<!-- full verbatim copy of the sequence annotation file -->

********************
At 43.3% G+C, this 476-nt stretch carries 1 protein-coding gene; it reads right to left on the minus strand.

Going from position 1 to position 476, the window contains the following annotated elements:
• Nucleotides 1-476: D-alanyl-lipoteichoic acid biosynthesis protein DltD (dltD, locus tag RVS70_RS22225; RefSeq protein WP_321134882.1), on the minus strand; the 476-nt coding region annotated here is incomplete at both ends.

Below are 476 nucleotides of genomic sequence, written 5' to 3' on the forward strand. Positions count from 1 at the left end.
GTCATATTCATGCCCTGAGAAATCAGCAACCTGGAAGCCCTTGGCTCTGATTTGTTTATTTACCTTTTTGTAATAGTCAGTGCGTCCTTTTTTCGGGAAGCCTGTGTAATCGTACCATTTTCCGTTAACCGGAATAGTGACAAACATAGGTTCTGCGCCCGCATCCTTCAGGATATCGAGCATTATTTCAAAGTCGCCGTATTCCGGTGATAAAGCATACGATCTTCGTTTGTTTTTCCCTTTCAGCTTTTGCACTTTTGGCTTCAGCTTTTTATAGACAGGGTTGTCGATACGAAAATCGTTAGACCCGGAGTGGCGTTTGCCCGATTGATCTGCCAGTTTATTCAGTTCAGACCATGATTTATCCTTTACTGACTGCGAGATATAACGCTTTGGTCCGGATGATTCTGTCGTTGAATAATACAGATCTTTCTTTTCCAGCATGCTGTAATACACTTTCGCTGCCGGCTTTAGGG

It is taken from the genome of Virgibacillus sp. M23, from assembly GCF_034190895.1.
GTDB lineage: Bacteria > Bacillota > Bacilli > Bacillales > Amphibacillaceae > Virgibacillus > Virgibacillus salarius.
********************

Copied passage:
At 43.3% G+C, this 476-nt stretch carries 1 protein-coding gene; it reads right to left on the minus strand.

Going from position 1 to position 476, the window contains the following annotated elements:
• Nucleotides 1-476: D-alanyl-lipoteichoic acid biosynthesis protein DltD (dltD, locus tag RVS70_RS22225; RefSeq protein WP_321134882.1), on the minus strand; the 476-nt coding region annotated here is incomplete at both ends.

Below are 476 nucleotides of genomic sequence, written 5' to 3' on the forward strand. Positions count from 1 at the left end.
GTCATATTCATGCCCTGAGAAATCAGCAACCTGGAAGCCCTTGGCTCTGATTTGTTTATTTACCTTTTTGTAATAGTCAGTGCGTCCTTTTTTCGGGAAGCCTGTGTAATCGTACCATTTTCCGTTAACCGGAATAGTGACAAACATAGGTTCTGCGCCCGCATCCTTCAGGATATCGAGCATTATTTCAAAGTCGCCGTATTCCGGTGATAAAGCATACGATCTTCGTTTGTTTTTCCCTTTCAGCTTTTGCACTTTTGGCTTCAGCTTTTTATAGACAGGGTTGTCGATACGAAAATCGTTAGACCCGGAGTGGCGTTTGCCCGATTGATCTGCCAGTTTATTCAGTTCAGACCATGATTTATCCTTTACTGACTGCGAGATATAACGCTTTGGTCCGGATGATTCTGTCGTTGAATAATACAGATCTTTCTTTTCCAGCATGCTGTAATACACTTTCGCTGCCGGCTTTAGGG

It is taken from the genome of Virgibacillus sp. M23, from assembly GCF_034190895.1.
GTDB lineage: Bacteria > Bacillota > Bacilli > Bacillales > Amphibacillaceae > Virgibacillus > Virgibacillus salarius.